But I also got thinking how that same excerpt could be written in an article describing social networking, blogging, or wikis now in 2008. I do know for some this may not seem like much of a revelation since educational technology and technology discussions certainly predated this article by numerous years. Have things really changed?

Walking Up Hill Both Ways in the Snow
From pretty much from day one in my Language and Literacy Education classes (English teaching methods) technology was part of it: email, world wide web, MOOs/MUDs, multimedia, list-servs, and discussion boards. Not only did we learn about critical literacy but we used technology as part of our own learning as teachers. We discussed the literary canon over email with preservice teachers at Bowling Green University, discussed textbooks, and teaching literature through email and the TELL feature on the VM system. Those courses were led by Dr. Myers.

Back in the Day
If you were a geek (but far, far from the smartest guy in the program like me) you could take elective Instructional Systems courses taught by Dr. Ali Carr-Chelman which pushed our thinking about the relationship between technology and education. We also had to create an interdisciplinary thematic unit using technology. And if you were a super-geek you could take a Instructional Design Course (in Hypercard) based on constructivism led by Dr. Kyle Peck and Dr. Dave Jonassen. But wait there's more. If you were an uber-geek as an undergrad you could take the hypertext multimedia software developed in Dr. Peck and Dr. Jonassen's class and present with Dr. Jamie Myers at an English teachers' conference in 1995.

When I graduated (with way more credits than I needed and loans to show for it) in 1996 technology, social construction of meaning, designing web pages, multimedia were just another way of talking about writing, literacy, Morrison, Naylor, Dickens, Thoreau, Angelou, or Shakespeare. While the technology was neat and promising, critical literacy and response-response were the frames to have students interpret their values and beliefs making thematic connections between texts and their lives, values, and beliefs. Pretty cool stuff but in some ways sounds eerily like 2008!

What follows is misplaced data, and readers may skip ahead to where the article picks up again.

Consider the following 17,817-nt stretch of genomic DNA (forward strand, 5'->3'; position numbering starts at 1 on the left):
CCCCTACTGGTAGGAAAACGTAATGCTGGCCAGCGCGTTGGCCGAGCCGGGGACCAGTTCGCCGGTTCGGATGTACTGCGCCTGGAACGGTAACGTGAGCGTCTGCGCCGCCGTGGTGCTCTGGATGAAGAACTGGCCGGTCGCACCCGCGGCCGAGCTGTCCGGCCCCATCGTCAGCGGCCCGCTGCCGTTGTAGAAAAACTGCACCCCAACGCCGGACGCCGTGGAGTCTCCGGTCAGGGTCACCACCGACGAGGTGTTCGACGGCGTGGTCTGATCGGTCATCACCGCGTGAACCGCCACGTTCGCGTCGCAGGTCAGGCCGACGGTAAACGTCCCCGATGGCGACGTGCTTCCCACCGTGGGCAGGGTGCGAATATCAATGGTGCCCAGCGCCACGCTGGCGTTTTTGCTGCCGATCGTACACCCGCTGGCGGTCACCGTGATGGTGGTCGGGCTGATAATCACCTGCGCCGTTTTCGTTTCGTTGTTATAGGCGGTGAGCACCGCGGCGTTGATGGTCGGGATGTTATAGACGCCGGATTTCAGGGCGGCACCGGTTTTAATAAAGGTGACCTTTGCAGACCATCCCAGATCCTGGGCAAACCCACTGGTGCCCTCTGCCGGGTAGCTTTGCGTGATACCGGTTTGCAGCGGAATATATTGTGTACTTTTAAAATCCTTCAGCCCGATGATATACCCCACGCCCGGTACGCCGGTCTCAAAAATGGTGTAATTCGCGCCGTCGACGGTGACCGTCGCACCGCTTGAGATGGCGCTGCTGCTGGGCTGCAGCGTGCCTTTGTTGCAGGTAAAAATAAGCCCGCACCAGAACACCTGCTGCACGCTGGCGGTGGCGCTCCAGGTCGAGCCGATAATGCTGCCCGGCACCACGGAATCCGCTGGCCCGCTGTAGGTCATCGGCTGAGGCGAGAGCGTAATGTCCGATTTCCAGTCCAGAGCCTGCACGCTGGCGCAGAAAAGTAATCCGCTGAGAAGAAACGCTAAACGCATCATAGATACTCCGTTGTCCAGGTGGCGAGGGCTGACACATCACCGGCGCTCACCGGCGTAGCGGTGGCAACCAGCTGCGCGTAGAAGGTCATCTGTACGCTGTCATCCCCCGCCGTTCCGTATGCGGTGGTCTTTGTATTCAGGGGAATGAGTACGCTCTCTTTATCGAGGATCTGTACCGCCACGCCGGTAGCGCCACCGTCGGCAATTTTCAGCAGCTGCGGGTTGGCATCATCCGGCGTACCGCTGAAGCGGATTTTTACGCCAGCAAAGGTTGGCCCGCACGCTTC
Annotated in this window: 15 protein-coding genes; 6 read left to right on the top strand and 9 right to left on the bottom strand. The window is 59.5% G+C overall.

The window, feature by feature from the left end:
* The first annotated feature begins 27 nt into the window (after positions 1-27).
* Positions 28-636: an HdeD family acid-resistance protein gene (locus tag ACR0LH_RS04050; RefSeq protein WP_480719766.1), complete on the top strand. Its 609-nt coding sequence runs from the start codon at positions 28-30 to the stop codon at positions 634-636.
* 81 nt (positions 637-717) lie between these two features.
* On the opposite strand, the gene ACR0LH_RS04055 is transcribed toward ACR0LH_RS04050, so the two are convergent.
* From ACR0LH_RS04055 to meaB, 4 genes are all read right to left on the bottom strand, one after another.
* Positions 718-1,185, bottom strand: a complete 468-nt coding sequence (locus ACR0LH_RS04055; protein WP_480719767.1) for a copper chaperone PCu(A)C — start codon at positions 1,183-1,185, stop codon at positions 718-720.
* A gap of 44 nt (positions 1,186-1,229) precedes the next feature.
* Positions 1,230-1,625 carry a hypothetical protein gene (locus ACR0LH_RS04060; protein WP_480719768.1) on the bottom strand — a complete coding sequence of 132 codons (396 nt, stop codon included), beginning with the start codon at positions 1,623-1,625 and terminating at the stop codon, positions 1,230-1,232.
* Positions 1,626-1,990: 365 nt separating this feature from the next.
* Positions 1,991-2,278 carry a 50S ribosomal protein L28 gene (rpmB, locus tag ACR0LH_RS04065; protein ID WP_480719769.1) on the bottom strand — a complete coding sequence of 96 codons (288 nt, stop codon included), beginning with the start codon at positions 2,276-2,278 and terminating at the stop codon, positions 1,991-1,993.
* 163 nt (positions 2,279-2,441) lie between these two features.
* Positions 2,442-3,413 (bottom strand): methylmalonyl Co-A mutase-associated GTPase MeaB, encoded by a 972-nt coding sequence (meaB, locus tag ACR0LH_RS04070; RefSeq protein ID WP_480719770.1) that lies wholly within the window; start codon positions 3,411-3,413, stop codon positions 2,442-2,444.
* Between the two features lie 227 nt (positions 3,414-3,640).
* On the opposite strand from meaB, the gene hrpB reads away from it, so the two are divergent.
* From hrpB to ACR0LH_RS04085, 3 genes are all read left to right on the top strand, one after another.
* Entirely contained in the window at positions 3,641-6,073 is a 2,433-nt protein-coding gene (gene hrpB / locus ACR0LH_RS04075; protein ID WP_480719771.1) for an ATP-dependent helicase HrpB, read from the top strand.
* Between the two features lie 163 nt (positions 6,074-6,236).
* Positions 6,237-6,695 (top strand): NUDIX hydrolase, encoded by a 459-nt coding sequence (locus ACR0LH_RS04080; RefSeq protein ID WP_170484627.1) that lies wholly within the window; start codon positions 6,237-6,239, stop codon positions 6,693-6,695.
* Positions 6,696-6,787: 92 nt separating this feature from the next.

So what has changed since those days with my Macintosh Quadra 610 (you've got to love Wikipedia!) affectionately known as Mac Daddy (my roommate's laptop was Daddy Mac and we would network them using AppleTalk)? It's much easier to publish content now. Technology is much more prolific and lots faster. And adoption rates for basic tasks (email, web usage, etc.) have gone through the roof. Learning is changing. We are getting content at faster rates and from much varied sources. Finally, the skills needed for success in our world are changing.

What hasn't changed? The resonating idea of bring together communities of people through technology. Human nature is still at version 1.0 I believe. Many of the great principles of teaching haven't changed.

What is most striking to me? As others have pointed out before, many of the educational issues we talk about are extensions of what's been said before a long time ago. In the context of the sample article I mention, the tools may have changed but the learning hasn't.

I love to see the excitement and traction that technology has been getting in K-12. The flattening of the world is awesome. And I'm loving the conversations about learning, teaching, and education that are on-going right now especially in the edublogosphere (which is a great point to ponder). Keep 'em coming!

But from my tiny vantage point, I'm not so sure higher ed, or at least the higher ed that I was very fortunate to be a part of, was asleep all these years as I'm hearing rumblings of recently. There were conversations and discussions about this stuff long before we in K-12 started having these broad conversations about it. Was it just falling on deaf K-12 ears all those years? Is it a sustainability or endurance issue of a small echo chamber in the academic community? I don't know but interesting food for thought!

Myers, J. (1993). Constructing Community and Intertextuality in Electronic Mail. In C.K. Kinzer & D.J. Leu (Eds.), Forty-second Yearbook of the National Reading Conference (1993). Chicago: National Reading Conference. p 251-262

Photo Credit
Rip Van Winkle photo is from Wikipedia's article about Rip Van Winkle.